Research Funded by DOE/RPSEA Advances Ultradeepwater Technology
A number of research projects awarded by the Research Partnership to Secure Energy for America (RPSEA), with funding and oversight by the United States Department of Energy’s National Energy Technology Laboratory (NETL), have shown solid potential to advance deepwater and ultradeepwater (UDW) oil and gas development.
The DOE/RPSEA projects are among more than 15 to be featured in a session on funding new E&P technologies on 7 May at the Offshore Technology Conference (OTC) in Houston. Chairing the session will be James Pappas, vice president of ultradeepwater at RPSEA. Nine of the technologies developed through this research are discussed herein.
One of the projects, highlighted on the cover of the January 2014 issue of JPT, is the Lockheed Martin Marlin autonomous underwater vehicle. This system has the following advantages over remotely operated vehicle (ROV) systems: 3D model generation in hours vs. days; the use of smaller vessels with fewer crew members; no need for umbilical management; real-time change detection, enabling on-site assessment of survey results and structural anomalies; rapid assessment capability of potential environmental damage; and the ability to generate accurate, geo-registered models for structural integrity assessment.
Also under consideration is the inclusion of high-resolution visual imaging to enable accurate subsea measurement of flow rate from a blowout or from ocean floor seeps for predrilling site investigations. The project is in its final phase of development and scheduled to be complete by June.
Another interesting set of projects deals with metocean issues that affect UDW development. Studies in this area have continued since the early days of UDW research and development within RPSEA. The first efforts studied the US Gulf of Mexico (GOM) loop currents to develop a better hurricane forecasting model, because these relatively warmer currents often increase hurricane intensity.
The goal of these projects was to develop a better long-range forecast (of up to 90 days) of hurricane activity in the GOM. The newer models with higher resolution potentially could better describe the density of the spiral rain bands caused by higher wind velocities farther from the center of the storm. The spacing of these bands appears to have a greater influence on the extent of damage sustained by an offshore vessel than hurricane classification or size, as the spacing more directly affects seawater wave height.
As project water depths continue to increase, major industry concerns are the weight and capabilities of umbilicals in developments planned in 10,000 ft to 12,000 ft of water. To address these challenges, RPSEA made two awards in the form of a “design-off” competition between GE Global Research and DeepFlex. Both companies successfully completed their Phase 1 design effort and are in Phase 2 prototype development.
A downselect, which would narrow the field of potential contractors, was initially planned at the conclusion of Phase 1. However, both designs offered technically different alternatives, each with its own advantages, for developing fiber-reinforced pipe capable of working at these water depths (Fig. 1). As a result, the downselect was delayed until the end of Phase 2 to establish constructability of each design and to verify basic performance properties of each prototype.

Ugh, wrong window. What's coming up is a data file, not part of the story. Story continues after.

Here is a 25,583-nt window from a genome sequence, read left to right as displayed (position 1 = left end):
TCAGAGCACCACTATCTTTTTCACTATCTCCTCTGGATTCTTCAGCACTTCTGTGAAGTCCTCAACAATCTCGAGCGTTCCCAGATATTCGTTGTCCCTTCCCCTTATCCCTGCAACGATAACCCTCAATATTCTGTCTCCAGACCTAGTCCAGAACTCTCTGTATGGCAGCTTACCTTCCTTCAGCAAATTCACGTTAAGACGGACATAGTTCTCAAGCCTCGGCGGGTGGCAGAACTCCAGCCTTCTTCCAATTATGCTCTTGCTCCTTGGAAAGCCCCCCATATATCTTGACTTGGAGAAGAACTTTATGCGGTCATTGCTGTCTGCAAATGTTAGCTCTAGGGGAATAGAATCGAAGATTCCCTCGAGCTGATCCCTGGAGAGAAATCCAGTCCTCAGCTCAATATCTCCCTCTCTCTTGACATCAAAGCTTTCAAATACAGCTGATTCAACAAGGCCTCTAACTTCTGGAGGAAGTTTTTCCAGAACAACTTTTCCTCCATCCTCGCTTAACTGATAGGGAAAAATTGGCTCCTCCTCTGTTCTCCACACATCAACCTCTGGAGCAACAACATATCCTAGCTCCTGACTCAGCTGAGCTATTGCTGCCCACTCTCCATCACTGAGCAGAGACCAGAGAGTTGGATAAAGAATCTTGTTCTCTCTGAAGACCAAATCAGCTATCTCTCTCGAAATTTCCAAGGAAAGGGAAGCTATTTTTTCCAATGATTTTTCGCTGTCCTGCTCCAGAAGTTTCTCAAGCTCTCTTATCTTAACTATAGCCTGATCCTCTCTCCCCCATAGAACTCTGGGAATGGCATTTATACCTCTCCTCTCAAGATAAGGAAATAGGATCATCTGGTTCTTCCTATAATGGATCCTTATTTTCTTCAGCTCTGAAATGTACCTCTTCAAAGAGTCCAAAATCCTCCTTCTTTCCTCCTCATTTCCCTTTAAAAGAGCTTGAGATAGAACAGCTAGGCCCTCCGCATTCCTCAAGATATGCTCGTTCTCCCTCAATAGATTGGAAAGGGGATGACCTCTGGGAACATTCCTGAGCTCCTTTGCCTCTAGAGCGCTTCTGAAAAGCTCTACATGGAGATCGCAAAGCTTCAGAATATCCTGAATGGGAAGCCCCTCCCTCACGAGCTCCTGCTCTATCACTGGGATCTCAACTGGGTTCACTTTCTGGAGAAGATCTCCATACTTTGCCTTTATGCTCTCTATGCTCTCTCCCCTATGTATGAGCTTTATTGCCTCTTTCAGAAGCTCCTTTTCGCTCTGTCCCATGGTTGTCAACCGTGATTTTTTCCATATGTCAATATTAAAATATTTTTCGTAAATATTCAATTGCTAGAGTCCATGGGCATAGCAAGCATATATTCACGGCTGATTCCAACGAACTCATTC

Other needs are being recognized for UDW development, as the distance required for subsea tiebacks continues to increase. As development concepts approach 100-mile tieback distances, a number of new requirements for subsea equipment and capabilities have arisen. One is to provide subsea power by means of high-voltage direct current in lieu of extended hydraulic systems. Thus, projects focused on subsea power distribution systems and ultrahigh conductivity power cables are in progress.
Under RPSEA’s project 08121-2901-01, “Ultra-Reliable Deepwater Electrical Power Distribution System and Power Components,” GE Global Research has conducted extensive design work and laboratory testing that indicate the feasibility of subsea electric power generation and distribution. However, additional work is needed to develop the appropriate power cables and high-power connectors.
Nanoridge Materials has been contracted to develop a novel approach for ultrahigh-conductivity power cables. The goal of this work is to use nanotechnology to develop a polymer-based cable with higher current-carrying capacity and lower resistivity than copper at one-sixth the weight.
Among the many challenges to UDW operations are corrosion and scale in extreme environments. Deeper project settings in the GOM are predicted to exceed 200°C and 20,000 psi. Impact on high-strength materials and inspection requirements could be significant. To improve understanding of the problem, its extent, and potential mitigation strategies, Brine Chemistry Solutions (BCS) was awarded project 10121-4204-01, “Corrosion and Scale at Extreme Temperature and Pressure.” The goal of the project was to extend testing capabilities and theory to 24,000 psi and 250°C.
In addition to developing a unique experimental design, which includes high-resolution 3D imaging of surfaces by means of a vertical scanning interferometry process, BCS developed a novel modeling theory that should advance prediction and inspection efforts. Phase 1 of the project was just completed. Phase 2 will continue to verify recently developed prediction capabilities and include an investigation process called “molecular simulation.” Phase 2 is scheduled to conclude in August 2015.
Flow assurance continues to be a major concern in UDW subsea operations, and has been reflected in the RPSEA Subsea System portfolio since the program began. A project initiated in August 2008 (07121-1301, “Improvements to Deepwater Subsea Measurements”) identified critical research needed to close key flow measurement gaps. As a result, another project (10121-4304-01, “More Improvements to Deepwater Subsea Measurements”) was initiated in July 2012 to address some of those gaps. The project’s goal was to develop prototype systems and approaches to “reliably and economically identify and assess flow and well production or well control events and conditions for the purpose of preparing the appropriate response actions.” A number of key tasks were identified to help achieve this goal: